Here at Don't Count On It Reviews, you can read reviews from different artists from different styles.

Wednesday, March 31, 2010

Kathaarsys - Intuition

The Closest Thing to Al Di Meola Playing Black Metal.

Kathaarsys is a progressive black metal band from Spain. Over their relatively short existence so far, Kathaarsys has shifted from one killer sound into this newer one. Both old and new fans will be thrown for a look with this album.
Kathaarsys has had a pretty interesting career so far. In the beginning, they had a very Opeth-esque sound on their first two albums, while their third record, "Anonymous Ballad," began to embrace elements of Atheist and Enslaved into their sound. This new record, as the title said above, could most likely be compared to Cynic.
This record's sound is probably the least metal they've ever done; and that's not to say that this record is not metal at all, it still has it's fair share of heavy and aggressive sounding technical death/black metal, listen to Consciencia, Duda-Apatia-Duda-Depresion. This record's sound is much more rooted within jazz and jazz fusion as opposed to metal. Aggressive songs tend to be short and more like a quick burst technical playing.
This record also flows very well, with every track leading into the next, but not with silly interludes that seem to forcefully meld the tracks together. This record's songs seem to move like a classical or jazz/prog epic, moving into each track like they were written together. This also explains the length of some tracks, while some are just under 2 minutes, others are over 5.
Guitar playing is definitely less aggressive overall, demonstrating more subtlety and technicality throughout. The clean parts are very fluid and demonstrate a major jazz influence, while the metal parts sound dirty and tight at the same time. The overall guitar sound is much more clean than distorted. The vocals are also clean when compared to the reduced amount of screams and growls throughout. Some may turn this into a deal breaker when considering the band's past work was more of the latter. Spoken parts are even utilized during some parts.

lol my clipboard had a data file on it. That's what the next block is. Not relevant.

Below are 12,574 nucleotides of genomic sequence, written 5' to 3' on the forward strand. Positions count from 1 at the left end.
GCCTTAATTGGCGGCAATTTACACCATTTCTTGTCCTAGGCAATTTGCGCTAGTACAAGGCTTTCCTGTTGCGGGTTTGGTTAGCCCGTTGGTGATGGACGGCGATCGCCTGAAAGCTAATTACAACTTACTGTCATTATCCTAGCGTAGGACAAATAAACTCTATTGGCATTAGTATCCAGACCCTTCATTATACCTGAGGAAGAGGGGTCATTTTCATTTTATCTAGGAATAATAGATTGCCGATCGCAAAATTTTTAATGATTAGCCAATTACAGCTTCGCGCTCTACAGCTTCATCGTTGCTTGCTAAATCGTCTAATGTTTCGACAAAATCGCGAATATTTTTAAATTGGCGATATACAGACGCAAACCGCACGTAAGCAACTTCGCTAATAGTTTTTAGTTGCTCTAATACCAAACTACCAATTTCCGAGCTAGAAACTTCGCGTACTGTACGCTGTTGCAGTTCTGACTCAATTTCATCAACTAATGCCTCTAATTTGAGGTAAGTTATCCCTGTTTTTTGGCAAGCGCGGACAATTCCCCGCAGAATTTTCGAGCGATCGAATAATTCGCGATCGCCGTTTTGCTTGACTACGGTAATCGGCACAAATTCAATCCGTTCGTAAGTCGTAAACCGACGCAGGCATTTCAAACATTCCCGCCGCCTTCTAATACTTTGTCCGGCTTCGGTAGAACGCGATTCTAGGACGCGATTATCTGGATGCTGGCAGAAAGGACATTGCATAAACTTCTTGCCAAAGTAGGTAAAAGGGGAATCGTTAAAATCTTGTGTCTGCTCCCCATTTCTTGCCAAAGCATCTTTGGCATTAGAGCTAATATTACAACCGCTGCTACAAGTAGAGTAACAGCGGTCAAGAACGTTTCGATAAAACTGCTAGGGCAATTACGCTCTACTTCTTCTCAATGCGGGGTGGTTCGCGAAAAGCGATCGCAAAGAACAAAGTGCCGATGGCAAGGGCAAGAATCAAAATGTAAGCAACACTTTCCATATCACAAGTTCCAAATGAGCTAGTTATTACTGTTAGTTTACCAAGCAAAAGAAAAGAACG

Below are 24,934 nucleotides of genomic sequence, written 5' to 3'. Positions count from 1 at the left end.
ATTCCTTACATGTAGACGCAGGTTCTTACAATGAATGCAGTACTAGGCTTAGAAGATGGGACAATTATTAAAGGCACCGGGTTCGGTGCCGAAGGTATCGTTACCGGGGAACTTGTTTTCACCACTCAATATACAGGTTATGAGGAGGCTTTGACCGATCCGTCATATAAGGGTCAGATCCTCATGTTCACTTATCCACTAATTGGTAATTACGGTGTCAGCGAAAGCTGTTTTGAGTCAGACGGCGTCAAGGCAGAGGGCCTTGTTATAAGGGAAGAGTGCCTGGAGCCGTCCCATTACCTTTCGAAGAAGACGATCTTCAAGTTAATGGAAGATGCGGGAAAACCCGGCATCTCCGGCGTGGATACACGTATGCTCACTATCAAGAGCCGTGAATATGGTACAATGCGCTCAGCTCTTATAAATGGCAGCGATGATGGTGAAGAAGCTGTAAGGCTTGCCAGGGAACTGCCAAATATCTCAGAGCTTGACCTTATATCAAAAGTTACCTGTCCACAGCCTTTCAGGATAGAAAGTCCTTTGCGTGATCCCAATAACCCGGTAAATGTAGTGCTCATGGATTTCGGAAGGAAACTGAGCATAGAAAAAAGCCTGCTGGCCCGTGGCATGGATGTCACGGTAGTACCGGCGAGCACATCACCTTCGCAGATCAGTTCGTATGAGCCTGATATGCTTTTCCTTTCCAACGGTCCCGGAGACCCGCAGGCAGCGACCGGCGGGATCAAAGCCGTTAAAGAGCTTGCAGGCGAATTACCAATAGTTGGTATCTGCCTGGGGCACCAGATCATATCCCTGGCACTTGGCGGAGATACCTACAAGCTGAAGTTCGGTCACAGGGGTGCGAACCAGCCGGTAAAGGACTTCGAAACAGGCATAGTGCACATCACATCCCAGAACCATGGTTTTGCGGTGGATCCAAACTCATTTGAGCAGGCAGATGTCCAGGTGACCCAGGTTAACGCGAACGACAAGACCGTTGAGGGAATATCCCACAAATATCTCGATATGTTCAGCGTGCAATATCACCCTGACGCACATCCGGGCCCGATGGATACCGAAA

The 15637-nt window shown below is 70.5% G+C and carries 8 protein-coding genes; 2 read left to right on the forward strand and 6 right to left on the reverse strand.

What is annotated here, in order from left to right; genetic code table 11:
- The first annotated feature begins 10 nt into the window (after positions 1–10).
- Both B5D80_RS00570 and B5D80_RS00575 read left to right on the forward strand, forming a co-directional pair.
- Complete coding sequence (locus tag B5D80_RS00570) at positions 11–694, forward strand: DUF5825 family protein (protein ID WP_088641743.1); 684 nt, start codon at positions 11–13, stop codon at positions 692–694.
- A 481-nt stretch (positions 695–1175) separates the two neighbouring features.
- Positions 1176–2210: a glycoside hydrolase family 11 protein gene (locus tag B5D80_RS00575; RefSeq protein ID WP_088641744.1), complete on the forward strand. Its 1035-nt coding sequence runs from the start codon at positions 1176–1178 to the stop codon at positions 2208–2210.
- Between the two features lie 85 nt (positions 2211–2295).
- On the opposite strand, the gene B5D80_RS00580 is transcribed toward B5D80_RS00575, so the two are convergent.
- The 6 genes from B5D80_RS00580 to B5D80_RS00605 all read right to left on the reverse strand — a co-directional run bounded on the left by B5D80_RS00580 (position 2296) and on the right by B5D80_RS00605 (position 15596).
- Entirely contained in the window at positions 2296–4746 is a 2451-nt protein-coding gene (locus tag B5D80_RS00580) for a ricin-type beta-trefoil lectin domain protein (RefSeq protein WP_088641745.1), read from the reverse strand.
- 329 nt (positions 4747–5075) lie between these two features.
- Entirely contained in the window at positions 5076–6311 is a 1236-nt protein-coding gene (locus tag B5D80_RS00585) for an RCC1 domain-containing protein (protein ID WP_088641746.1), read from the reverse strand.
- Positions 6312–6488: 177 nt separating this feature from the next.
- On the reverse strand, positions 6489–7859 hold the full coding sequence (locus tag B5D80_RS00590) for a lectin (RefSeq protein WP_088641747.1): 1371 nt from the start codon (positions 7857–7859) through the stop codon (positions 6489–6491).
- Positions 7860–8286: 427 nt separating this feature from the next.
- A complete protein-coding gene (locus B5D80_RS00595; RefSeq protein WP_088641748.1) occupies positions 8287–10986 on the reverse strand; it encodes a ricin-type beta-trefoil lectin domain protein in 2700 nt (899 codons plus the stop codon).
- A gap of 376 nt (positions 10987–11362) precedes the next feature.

The bass is another point that really impresses. As in all jazz music, the bass is a very large part of the sound, and it has just as big a part in Kathaarsys' sound. Fluid bass-lines the meld the whole thing together, taking this album to another level, but also keeping it very grounded.
Throughout the entire piece, the jazz sections seem to have a better vibe than the technical metal parts do. Production might be the explanation to this, where, as previously stated, the heavy parts have a more muddy sound. But even the heavy parts never seem to quite fill the hole that was left by the jazz parts.
This was a surprising record to hear, even if you don't know about the band's past work, it still might surprise you. You cannot simply hear 1 track or song and expect that that is how the entire record will sound, since this record seems to flow together like a single piece. This record is definitely one of the most interesting record I've heard this year and this review doesn't even begin to justify this record's sound.
Overall Score: 9.5
Highlights: Every Song Is A Highlight

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